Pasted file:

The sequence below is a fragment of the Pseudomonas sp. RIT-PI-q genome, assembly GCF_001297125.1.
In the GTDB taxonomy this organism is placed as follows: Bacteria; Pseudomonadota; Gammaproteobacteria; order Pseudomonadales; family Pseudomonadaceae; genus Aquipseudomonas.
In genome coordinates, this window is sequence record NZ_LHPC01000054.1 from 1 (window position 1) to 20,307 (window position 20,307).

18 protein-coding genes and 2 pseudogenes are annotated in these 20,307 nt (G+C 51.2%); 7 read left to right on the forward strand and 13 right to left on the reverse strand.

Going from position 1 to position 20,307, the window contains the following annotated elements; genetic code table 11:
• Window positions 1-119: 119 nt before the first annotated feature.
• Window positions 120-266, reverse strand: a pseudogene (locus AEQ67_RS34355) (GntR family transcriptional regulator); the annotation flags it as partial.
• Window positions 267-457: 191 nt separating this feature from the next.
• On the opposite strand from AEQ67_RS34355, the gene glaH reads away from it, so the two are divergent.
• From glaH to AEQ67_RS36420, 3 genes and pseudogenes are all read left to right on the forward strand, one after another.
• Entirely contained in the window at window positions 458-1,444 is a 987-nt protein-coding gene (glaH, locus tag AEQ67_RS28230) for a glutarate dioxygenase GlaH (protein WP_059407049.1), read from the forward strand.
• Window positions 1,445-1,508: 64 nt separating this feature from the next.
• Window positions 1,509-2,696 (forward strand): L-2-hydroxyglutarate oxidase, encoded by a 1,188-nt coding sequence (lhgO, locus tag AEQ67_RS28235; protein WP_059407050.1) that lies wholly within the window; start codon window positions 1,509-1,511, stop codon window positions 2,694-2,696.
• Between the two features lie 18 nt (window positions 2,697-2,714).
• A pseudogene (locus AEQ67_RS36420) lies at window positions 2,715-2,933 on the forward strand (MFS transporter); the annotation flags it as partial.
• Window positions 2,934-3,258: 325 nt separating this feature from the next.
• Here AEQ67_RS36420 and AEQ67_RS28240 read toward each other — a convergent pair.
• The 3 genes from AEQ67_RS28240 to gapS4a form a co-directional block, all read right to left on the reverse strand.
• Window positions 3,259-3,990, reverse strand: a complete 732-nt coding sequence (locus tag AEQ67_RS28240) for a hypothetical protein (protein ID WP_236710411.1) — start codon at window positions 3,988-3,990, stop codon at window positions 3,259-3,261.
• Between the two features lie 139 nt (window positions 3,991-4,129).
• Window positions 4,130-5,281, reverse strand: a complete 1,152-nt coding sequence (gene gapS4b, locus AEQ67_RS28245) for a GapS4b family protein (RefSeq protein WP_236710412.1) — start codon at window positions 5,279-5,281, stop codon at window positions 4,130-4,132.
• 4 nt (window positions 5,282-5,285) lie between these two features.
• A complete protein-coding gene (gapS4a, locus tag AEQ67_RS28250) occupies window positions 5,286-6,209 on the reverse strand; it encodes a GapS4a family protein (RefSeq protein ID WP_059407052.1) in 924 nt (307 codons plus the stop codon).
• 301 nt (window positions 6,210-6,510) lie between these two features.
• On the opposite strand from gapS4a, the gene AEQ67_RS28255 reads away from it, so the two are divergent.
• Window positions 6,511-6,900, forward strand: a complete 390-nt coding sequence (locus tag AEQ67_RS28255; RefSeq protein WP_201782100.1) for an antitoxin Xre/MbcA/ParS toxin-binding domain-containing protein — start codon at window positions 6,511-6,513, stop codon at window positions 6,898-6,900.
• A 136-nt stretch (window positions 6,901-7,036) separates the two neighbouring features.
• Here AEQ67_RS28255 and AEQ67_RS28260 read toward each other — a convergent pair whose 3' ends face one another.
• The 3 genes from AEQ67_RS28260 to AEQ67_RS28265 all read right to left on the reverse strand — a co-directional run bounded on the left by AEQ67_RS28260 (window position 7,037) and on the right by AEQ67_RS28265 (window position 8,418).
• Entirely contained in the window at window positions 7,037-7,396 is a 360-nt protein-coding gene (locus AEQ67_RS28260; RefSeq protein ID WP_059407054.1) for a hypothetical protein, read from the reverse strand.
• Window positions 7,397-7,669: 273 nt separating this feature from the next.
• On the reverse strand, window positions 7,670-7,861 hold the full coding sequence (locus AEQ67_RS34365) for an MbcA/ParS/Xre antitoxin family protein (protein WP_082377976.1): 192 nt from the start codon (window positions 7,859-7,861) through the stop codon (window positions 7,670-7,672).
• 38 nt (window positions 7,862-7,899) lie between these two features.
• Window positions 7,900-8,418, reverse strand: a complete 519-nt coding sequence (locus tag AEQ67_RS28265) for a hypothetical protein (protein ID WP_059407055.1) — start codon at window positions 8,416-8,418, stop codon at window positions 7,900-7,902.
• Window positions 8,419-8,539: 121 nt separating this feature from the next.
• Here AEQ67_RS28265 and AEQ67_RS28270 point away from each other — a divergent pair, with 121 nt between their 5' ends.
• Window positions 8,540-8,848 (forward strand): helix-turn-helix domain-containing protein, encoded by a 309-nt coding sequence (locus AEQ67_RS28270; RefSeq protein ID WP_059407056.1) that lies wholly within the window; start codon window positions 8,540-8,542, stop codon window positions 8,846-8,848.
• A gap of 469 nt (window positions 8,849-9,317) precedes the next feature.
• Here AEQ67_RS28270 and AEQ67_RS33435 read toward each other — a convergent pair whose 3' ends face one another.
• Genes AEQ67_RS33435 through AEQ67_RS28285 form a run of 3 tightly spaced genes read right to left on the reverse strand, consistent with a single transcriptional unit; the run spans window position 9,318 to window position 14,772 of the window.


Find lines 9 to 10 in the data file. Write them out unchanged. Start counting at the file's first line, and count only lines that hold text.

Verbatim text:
• On the opposite strand from AEQ67_RS34355, the gene glaH reads away from it, so the two are divergent.
• From glaH to AEQ67_RS36420, 3 genes and pseudogenes are all read left to right on the forward strand, one after another.